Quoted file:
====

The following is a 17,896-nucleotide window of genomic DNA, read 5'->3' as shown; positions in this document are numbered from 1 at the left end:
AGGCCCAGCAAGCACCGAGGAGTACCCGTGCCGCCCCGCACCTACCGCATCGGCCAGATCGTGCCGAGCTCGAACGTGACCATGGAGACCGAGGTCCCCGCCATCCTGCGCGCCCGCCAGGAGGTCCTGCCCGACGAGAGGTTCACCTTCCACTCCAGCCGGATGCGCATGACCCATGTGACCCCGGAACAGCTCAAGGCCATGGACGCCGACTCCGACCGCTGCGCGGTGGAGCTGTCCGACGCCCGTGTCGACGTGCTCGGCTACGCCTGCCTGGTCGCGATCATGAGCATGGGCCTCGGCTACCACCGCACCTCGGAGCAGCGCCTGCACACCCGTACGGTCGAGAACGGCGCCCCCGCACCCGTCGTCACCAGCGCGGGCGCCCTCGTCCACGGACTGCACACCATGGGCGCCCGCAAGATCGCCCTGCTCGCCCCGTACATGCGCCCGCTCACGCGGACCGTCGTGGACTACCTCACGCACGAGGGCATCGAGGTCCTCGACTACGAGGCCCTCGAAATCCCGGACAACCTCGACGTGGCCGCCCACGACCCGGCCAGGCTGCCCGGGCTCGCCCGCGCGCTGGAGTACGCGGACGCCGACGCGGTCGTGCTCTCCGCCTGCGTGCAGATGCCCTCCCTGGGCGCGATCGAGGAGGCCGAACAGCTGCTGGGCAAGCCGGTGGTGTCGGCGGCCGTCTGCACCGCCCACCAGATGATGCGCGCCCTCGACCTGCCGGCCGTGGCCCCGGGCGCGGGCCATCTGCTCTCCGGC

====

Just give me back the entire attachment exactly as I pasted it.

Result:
The following is a 17,896-nucleotide window of genomic DNA, read 5'->3' as shown; positions in this document are numbered from 1 at the left end:
AGGCCCAGCAAGCACCGAGGAGTACCCGTGCCGCCCCGCACCTACCGCATCGGCCAGATCGTGCCGAGCTCGAACGTGACCATGGAGACCGAGGTCCCCGCCATCCTGCGCGCCCGCCAGGAGGTCCTGCCCGACGAGAGGTTCACCTTCCACTCCAGCCGGATGCGCATGACCCATGTGACCCCGGAACAGCTCAAGGCCATGGACGCCGACTCCGACCGCTGCGCGGTGGAGCTGTCCGACGCCCGTGTCGACGTGCTCGGCTACGCCTGCCTGGTCGCGATCATGAGCATGGGCCTCGGCTACCACCGCACCTCGGAGCAGCGCCTGCACACCCGTACGGTCGAGAACGGCGCCCCCGCACCCGTCGTCACCAGCGCGGGCGCCCTCGTCCACGGACTGCACACCATGGGCGCCCGCAAGATCGCCCTGCTCGCCCCGTACATGCGCCCGCTCACGCGGACCGTCGTGGACTACCTCACGCACGAGGGCATCGAGGTCCTCGACTACGAGGCCCTCGAAATCCCGGACAACCTCGACGTGGCCGCCCACGACCCGGCCAGGCTGCCCGGGCTCGCCCGCGCGCTGGAGTACGCGGACGCCGACGCGGTCGTGCTCTCCGCCTGCGTGCAGATGCCCTCCCTGGGCGCGATCGAGGAGGCCGAACAGCTGCTGGGCAAGCCGGTGGTGTCGGCGGCCGTCTGCACCGCCCACCAGATGATGCGCGCCCTCGACCTGCCGGCCGTGGCCCCGGGCGCGGGCCATCTGCTCTCCGGC